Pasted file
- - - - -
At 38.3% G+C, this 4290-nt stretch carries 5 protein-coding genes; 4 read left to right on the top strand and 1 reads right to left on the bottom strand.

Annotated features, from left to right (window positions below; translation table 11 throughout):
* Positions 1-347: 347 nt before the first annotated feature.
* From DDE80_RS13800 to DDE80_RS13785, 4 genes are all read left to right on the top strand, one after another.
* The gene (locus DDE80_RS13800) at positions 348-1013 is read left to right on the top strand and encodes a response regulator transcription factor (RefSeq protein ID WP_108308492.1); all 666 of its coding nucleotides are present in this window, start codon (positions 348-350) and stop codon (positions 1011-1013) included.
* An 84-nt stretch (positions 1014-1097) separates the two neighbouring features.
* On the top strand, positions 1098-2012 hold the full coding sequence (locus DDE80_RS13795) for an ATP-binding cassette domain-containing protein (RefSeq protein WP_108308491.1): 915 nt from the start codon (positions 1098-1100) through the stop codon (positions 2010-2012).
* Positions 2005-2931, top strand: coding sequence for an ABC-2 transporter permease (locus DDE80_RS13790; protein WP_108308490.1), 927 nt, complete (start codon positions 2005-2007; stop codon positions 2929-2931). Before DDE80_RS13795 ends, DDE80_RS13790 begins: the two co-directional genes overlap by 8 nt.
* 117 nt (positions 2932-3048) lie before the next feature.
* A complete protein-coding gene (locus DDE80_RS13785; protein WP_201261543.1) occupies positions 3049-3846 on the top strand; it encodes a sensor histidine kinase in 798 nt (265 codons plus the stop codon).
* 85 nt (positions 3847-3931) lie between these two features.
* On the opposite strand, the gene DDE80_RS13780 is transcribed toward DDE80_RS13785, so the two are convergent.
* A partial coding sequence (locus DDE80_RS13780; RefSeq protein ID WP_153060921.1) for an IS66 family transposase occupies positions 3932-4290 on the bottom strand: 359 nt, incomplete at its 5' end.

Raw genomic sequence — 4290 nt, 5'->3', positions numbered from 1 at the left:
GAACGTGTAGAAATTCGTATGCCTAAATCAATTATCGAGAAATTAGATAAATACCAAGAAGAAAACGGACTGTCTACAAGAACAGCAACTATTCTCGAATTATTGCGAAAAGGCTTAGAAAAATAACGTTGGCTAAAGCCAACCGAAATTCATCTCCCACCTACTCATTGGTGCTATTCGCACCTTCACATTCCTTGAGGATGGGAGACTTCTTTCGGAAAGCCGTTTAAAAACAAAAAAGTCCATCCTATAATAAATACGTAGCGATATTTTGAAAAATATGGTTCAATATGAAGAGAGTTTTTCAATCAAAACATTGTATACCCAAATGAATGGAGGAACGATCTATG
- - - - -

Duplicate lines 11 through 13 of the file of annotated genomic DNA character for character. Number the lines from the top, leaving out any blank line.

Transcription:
* 85 nt (positions 3847-3931) lie between these two features.
* On the opposite strand, the gene DDE80_RS13780 is transcribed toward DDE80_RS13785, so the two are convergent.
* A partial coding sequence (locus DDE80_RS13780; RefSeq protein ID WP_153060921.1) for an IS66 family transposase occupies positions 3932-4290 on the bottom strand: 359 nt, incomplete at its 5' end.